Ford's entry into field is dramatic one

By United Press

The new Ford car, for months the greatest mystery of the commercial world, made a dramatic appearance before the world today and was accorded such a reception as has rarely been achieved by the most adept press agency.

From all parts of the United States and from abroad came reports of the impatient thousands standing in line for a chance to see the successor to the flivver, the trim, conventionally designed car which replaces the familiar if ungainly machine so dear to the cartoonist and the jokesmith.


They saw a car with some individualities, yet not essentially different in general appearance from a dozen others. From the driver's viewpoint, as from the spectator's, it seemed similar in many ways to other cars. Great power and speed, economy and long service were promised for it by Ford representatives.

In New York, night owls searched out the show rooms at 3 a.m. to see the new model, and thousands upon thousands jammed past the show places after daylight came. A steady rain did not discourage the curious.

In Chicago less wild enthusiasm but great interest was shown. A line stretched a block from the main show room on State Street by noon and uncounted thousands had been shoved through the display room.


Police called out

Mounted police were called out in Cleveland to protect windows from the crowds. In Detroit forty of the new cars were displayed in convention hall while music from two bands entertained the crowd.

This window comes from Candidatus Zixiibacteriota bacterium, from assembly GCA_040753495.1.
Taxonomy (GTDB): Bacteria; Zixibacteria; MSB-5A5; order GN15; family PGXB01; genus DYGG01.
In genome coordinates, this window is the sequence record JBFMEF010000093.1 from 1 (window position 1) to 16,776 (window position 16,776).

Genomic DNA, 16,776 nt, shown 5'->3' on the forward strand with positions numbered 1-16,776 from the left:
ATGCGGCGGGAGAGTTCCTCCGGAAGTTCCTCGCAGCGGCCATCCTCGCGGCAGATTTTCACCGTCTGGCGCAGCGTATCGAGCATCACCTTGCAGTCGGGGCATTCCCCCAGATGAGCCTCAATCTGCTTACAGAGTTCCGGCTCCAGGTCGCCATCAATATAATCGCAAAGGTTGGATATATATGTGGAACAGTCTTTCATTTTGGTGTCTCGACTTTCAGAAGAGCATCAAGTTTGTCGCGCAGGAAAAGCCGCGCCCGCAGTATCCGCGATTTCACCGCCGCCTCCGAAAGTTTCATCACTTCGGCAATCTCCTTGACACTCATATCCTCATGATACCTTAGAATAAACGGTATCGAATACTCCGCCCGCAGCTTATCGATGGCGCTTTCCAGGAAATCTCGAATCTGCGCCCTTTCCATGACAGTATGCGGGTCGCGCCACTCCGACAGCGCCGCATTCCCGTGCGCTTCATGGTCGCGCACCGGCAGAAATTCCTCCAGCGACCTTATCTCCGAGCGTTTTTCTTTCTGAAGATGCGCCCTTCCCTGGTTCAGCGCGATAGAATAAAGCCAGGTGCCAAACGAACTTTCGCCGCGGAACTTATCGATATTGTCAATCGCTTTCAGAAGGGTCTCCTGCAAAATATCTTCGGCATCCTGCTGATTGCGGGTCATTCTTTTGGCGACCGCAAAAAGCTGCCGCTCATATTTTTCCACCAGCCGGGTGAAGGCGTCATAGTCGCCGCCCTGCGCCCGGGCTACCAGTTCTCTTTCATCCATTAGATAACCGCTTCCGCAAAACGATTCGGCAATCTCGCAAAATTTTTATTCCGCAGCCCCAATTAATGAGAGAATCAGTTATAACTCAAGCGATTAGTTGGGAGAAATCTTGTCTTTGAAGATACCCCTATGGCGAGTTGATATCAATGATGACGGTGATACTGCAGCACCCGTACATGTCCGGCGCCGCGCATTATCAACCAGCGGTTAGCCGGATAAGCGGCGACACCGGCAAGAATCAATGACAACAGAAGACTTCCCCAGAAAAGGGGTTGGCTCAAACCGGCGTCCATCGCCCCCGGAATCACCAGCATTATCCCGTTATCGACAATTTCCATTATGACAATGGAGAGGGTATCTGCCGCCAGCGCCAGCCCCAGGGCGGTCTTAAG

In Kansas City 3,000 persons jammed convention hall the first half hour the car was on display. Streets near the Ford branch factory in Dallas were jammed three blocks in every direction.

Special trains carried observers from all parts of the British Isles to London where the new models were on display at Holland Park Hall. Newspapers made the display of the new car their principal tory and British motor manufacturers were quoted as predicting a bitter fight to hold the market.

The new car distracted Washington's attention momentarily from politics and from 7 a.m. prospective buyers and would-be buyers streamed past the display.

In Oklahoma City, business men, farmers and housewives jammed the street in front of the display room.

In Indianapolis 2,000 persons saw the car at the fair grounds in the first three hours it was on display.

Six thousand saw the Ford in St. Paul before 11 a.m. and exhibitors expected 25,000 before night despite sub-zero weather.

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